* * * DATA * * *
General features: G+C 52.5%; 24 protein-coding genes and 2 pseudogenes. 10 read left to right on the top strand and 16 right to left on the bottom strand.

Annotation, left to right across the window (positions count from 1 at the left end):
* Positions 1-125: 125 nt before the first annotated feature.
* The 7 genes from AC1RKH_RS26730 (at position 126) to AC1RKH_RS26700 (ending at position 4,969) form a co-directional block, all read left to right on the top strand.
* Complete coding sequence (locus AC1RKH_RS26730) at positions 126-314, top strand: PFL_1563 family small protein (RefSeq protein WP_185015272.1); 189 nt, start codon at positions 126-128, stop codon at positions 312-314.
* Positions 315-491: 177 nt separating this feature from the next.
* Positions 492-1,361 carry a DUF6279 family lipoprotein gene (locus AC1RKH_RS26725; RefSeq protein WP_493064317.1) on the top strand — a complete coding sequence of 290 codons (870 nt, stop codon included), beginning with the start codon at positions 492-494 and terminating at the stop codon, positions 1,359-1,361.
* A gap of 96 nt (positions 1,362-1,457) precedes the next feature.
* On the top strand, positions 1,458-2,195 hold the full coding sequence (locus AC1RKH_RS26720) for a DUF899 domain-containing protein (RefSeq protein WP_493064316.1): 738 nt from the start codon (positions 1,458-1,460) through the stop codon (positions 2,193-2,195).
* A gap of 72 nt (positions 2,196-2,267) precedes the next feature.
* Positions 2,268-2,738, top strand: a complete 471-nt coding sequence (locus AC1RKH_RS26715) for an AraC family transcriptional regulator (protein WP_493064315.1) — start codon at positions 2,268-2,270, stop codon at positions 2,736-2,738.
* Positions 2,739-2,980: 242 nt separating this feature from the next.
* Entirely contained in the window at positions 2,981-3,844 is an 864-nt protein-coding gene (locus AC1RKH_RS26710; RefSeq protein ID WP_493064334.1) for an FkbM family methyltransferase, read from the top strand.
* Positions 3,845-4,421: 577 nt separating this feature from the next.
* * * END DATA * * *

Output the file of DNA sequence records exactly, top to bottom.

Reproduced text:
General features: G+C 52.5%; 24 protein-coding genes and 2 pseudogenes. 10 read left to right on the top strand and 16 right to left on the bottom strand.

Annotation, left to right across the window (positions count from 1 at the left end):
* Positions 1-125: 125 nt before the first annotated feature.
* The 7 genes from AC1RKH_RS26730 (at position 126) to AC1RKH_RS26700 (ending at position 4,969) form a co-directional block, all read left to right on the top strand.
* Complete coding sequence (locus AC1RKH_RS26730) at positions 126-314, top strand: PFL_1563 family small protein (RefSeq protein WP_185015272.1); 189 nt, start codon at positions 126-128, stop codon at positions 312-314.
* Positions 315-491: 177 nt separating this feature from the next.
* Positions 492-1,361 carry a DUF6279 family lipoprotein gene (locus AC1RKH_RS26725; RefSeq protein WP_493064317.1) on the top strand — a complete coding sequence of 290 codons (870 nt, stop codon included), beginning with the start codon at positions 492-494 and terminating at the stop codon, positions 1,359-1,361.
* A gap of 96 nt (positions 1,362-1,457) precedes the next feature.
* On the top strand, positions 1,458-2,195 hold the full coding sequence (locus AC1RKH_RS26720) for a DUF899 domain-containing protein (RefSeq protein WP_493064316.1): 738 nt from the start codon (positions 1,458-1,460) through the stop codon (positions 2,193-2,195).
* A gap of 72 nt (positions 2,196-2,267) precedes the next feature.
* Positions 2,268-2,738, top strand: a complete 471-nt coding sequence (locus AC1RKH_RS26715) for an AraC family transcriptional regulator (protein WP_493064315.1) — start codon at positions 2,268-2,270, stop codon at positions 2,736-2,738.
* Positions 2,739-2,980: 242 nt separating this feature from the next.
* Entirely contained in the window at positions 2,981-3,844 is an 864-nt protein-coding gene (locus AC1RKH_RS26710; RefSeq protein ID WP_493064334.1) for an FkbM family methyltransferase, read from the top strand.
* Positions 3,845-4,421: 577 nt separating this feature from the next.